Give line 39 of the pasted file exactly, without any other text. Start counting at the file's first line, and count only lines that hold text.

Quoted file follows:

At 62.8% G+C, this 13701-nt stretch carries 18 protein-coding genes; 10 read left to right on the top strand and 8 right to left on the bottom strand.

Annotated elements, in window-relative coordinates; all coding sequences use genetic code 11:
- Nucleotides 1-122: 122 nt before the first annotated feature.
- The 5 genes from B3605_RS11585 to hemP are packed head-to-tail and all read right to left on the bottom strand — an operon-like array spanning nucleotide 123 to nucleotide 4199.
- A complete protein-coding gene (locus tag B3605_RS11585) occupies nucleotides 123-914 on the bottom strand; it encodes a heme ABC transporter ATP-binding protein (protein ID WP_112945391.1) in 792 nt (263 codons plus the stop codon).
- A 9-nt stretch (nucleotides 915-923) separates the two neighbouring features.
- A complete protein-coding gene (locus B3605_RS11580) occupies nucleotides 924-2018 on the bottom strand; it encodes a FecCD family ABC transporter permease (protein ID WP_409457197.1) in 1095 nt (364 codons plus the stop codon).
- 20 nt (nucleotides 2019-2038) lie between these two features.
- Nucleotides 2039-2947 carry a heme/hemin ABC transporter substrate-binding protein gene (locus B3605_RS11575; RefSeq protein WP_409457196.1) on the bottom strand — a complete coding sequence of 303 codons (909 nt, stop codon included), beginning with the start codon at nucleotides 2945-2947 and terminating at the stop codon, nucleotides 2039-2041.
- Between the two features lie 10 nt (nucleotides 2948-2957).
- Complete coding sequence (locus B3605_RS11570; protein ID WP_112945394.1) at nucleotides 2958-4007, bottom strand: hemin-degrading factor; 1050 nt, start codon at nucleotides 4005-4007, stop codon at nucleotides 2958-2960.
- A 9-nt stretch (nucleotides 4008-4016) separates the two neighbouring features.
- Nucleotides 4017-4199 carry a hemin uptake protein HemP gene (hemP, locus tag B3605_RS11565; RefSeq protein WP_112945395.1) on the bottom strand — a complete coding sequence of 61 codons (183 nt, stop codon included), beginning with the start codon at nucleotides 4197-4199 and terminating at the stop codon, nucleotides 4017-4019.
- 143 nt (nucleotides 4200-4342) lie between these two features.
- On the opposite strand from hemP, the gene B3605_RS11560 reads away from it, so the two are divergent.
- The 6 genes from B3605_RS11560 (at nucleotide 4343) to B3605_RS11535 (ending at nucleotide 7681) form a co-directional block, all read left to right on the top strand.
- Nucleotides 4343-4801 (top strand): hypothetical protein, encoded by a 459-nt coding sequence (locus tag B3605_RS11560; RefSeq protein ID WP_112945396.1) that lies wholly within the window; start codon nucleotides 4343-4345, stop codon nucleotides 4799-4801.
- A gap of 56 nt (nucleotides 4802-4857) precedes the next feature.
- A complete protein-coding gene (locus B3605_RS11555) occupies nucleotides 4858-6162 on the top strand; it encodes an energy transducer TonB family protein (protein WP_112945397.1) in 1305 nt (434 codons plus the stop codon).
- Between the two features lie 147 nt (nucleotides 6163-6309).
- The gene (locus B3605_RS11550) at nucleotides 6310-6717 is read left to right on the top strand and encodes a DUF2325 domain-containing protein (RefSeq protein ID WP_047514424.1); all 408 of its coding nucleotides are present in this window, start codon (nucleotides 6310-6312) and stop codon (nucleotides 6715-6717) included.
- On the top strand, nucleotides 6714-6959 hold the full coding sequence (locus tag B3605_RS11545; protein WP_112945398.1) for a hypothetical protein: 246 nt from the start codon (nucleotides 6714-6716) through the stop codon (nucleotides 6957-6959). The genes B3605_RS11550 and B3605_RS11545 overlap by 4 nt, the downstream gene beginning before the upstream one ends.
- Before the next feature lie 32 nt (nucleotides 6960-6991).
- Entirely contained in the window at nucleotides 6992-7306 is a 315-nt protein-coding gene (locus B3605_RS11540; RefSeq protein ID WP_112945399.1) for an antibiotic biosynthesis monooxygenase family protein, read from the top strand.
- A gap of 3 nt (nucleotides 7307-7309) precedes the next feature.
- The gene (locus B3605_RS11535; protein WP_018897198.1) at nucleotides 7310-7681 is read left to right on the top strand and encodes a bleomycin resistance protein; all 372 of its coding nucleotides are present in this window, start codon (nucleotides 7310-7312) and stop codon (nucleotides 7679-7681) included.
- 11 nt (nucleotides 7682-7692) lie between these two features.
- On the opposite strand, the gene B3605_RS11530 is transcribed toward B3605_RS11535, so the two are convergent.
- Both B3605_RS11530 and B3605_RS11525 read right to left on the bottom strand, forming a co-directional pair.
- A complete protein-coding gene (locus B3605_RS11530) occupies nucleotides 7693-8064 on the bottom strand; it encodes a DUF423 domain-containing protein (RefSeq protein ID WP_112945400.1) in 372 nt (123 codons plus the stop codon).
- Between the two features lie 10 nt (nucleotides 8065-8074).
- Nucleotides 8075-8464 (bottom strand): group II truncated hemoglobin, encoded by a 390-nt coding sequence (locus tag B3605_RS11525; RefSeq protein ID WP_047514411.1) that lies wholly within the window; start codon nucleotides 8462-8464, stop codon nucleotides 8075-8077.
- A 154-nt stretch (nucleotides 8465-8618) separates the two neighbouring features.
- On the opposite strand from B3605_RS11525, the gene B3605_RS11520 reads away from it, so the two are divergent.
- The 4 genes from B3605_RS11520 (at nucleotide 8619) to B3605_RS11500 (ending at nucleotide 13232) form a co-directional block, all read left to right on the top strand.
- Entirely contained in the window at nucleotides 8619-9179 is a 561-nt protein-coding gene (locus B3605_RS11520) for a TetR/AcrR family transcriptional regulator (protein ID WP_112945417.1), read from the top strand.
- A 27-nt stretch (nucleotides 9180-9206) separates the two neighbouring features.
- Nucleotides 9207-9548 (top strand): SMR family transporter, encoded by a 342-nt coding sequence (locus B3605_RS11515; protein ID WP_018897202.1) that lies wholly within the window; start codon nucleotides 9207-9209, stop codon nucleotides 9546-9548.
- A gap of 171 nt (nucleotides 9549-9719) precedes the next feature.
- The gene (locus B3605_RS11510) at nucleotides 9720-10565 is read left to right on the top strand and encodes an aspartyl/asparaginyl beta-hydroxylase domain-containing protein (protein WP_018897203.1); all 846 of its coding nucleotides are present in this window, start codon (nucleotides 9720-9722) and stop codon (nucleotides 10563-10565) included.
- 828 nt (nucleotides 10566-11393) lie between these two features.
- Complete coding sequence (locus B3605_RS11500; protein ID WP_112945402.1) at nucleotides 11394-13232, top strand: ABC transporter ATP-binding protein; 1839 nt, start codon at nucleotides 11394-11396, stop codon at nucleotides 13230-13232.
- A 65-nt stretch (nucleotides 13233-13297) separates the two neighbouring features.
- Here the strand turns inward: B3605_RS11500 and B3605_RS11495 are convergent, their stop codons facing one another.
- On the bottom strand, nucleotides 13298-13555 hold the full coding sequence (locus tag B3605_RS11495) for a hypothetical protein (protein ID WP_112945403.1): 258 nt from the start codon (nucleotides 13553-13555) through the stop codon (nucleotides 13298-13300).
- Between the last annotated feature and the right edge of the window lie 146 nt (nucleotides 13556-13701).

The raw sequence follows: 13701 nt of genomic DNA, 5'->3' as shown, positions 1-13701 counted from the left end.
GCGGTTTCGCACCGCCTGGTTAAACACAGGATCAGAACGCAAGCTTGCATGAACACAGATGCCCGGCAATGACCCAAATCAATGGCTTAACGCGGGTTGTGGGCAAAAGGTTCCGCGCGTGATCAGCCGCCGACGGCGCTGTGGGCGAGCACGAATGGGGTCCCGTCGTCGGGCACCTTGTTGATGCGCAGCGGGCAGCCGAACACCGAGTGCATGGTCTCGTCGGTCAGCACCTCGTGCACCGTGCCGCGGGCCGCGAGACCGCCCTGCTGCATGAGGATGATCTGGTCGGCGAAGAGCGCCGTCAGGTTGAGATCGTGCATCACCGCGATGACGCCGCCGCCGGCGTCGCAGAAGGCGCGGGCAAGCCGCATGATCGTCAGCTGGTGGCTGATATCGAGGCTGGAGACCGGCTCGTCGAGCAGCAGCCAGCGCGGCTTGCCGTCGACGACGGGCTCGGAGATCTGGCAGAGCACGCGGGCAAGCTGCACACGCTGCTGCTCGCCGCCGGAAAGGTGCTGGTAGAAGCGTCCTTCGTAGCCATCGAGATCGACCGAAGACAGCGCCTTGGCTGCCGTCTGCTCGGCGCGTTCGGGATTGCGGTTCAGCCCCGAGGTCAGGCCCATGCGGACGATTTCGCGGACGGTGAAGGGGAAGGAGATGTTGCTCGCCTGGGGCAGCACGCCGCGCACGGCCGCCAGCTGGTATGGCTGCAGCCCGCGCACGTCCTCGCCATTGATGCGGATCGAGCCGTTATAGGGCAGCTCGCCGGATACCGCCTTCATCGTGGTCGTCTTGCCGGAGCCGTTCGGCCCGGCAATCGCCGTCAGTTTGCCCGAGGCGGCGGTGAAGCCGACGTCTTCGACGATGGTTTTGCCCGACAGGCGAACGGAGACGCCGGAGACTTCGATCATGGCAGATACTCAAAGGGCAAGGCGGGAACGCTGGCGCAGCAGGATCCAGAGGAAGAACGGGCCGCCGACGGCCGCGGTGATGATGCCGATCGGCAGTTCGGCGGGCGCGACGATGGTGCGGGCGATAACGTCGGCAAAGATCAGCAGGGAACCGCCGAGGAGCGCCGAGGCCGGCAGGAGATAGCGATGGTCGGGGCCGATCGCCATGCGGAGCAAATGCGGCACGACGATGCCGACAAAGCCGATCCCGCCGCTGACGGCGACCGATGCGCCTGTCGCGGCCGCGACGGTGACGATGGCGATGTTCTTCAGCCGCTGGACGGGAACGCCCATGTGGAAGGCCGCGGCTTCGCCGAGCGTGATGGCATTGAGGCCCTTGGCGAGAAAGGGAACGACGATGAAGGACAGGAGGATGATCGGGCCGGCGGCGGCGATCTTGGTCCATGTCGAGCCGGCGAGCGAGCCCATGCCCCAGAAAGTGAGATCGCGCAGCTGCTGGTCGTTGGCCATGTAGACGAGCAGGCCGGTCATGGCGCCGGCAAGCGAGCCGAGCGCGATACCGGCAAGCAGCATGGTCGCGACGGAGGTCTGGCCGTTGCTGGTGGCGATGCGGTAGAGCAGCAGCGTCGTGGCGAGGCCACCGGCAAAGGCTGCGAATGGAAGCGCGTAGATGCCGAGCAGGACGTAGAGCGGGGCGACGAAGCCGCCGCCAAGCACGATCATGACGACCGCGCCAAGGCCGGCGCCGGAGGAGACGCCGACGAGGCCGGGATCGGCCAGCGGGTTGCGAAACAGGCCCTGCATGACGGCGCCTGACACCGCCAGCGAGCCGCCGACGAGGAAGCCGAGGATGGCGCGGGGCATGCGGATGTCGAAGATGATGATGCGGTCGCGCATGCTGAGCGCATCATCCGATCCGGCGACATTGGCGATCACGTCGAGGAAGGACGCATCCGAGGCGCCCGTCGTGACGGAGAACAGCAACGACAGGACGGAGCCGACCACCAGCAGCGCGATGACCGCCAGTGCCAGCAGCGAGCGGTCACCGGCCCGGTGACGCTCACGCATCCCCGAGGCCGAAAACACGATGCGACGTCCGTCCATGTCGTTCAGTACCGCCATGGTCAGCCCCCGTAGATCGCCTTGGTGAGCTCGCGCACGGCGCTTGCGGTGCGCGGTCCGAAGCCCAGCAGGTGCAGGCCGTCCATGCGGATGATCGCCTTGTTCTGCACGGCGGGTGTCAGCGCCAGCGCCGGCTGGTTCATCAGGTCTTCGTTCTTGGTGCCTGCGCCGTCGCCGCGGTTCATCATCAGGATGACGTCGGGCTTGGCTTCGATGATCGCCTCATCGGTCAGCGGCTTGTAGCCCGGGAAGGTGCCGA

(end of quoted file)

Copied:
- A gap of 171 nt (nucleotides 9549-9719) precedes the next feature.